Journal of Law and Policy


Finn Mayock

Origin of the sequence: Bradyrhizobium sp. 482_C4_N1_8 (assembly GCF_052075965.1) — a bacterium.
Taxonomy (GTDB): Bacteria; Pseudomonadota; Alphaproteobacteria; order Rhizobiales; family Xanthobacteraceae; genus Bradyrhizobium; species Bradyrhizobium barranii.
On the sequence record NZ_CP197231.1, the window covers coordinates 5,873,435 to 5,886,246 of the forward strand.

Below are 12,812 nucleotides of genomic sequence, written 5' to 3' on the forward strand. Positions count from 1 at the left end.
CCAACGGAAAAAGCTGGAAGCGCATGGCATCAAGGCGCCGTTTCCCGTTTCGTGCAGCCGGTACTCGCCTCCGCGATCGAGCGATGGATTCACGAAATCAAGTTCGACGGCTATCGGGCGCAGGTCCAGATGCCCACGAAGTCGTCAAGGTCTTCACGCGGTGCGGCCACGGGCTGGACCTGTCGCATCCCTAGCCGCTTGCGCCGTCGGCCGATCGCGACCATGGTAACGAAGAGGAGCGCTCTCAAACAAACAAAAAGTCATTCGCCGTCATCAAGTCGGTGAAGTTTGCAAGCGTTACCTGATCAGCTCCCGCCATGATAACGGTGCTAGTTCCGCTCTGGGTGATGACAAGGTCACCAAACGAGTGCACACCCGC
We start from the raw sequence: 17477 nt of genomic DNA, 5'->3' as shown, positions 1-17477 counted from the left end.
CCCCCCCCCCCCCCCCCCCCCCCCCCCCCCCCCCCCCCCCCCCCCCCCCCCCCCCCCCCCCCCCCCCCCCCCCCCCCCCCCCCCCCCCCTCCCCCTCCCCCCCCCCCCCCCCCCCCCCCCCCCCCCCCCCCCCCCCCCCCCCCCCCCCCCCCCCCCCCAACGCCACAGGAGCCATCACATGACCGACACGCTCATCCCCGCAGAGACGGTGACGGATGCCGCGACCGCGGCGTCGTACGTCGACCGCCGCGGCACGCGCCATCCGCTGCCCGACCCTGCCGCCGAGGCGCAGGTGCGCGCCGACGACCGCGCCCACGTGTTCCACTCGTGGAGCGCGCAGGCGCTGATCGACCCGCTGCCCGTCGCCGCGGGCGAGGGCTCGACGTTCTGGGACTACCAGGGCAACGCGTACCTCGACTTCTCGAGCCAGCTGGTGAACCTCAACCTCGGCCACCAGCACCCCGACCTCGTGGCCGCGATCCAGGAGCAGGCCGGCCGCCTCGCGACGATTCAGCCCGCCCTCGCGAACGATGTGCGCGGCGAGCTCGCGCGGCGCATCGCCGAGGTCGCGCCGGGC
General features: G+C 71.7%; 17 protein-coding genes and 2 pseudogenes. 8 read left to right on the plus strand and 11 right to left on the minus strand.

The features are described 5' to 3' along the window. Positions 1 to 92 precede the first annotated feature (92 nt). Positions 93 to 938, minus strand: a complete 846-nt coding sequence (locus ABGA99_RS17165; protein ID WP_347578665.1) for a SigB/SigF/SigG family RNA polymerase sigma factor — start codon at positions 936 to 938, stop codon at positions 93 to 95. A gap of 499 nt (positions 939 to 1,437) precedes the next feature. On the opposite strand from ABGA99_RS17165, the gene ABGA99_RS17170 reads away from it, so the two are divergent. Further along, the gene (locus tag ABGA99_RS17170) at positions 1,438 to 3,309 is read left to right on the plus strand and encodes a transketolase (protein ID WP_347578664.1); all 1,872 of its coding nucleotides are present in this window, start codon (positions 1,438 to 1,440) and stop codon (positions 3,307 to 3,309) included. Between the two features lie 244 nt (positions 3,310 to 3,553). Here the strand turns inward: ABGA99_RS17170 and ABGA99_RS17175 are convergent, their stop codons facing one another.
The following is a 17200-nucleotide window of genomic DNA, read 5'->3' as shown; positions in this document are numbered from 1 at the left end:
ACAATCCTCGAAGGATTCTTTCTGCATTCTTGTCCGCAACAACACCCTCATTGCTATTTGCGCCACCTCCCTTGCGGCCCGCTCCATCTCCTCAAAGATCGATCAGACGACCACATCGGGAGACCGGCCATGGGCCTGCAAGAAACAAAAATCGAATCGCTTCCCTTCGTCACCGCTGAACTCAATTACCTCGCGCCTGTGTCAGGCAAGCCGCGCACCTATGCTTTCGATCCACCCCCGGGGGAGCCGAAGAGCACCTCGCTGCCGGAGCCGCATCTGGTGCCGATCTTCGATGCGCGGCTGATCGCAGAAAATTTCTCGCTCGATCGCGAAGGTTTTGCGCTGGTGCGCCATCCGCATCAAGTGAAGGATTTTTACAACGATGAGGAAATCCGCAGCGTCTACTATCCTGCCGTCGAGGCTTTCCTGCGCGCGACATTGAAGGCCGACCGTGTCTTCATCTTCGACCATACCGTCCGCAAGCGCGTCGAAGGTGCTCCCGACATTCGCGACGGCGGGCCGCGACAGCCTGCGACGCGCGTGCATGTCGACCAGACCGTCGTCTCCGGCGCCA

The murder of George Floyd and the subsequent protests that engulfed the United States in 2020 reignited public attention towards the violent and discriminatory practices of police departments across the country. While methods of reforming these institutions were debated with new vigor, the federal courts have been quietly overseeing efforts to obtain constitutionally compliant policing in numerous cities for decades. Using legal tools such as consent decrees and monitors, the Department of Justice has enlisted the assistance of federal courts to ensure that police practices are in congruence with the Constitution. As pervasive police violence against black and brown people continues unabated—and these lengthy consent decrees show no resolution in sight—it appears that these court-overseen efforts have not been successful. This Note explores the Department of Justice’s practice of entering consent decrees with aberrant police institutions and the work of the federal monitors appointed as overseers of such reform efforts. In reviewing the near-decade long consent decrees governing police departments in Seattle and New York City, this Note utilizes monitor reports to identify why these institutions have eluded constitutional compliance. Ultimately, this Note argues that the Department of Justice, or the governing court, must take a proactive role in the enforcement of these consent decrees and must coerce constitutional compliance with the use of civil contempt sanctions against the respective municipalities. Such contempt creates a downward pressure upon police departments and will spur the municipal legislatures to take greater interest into reaching compliance with these reform efforts.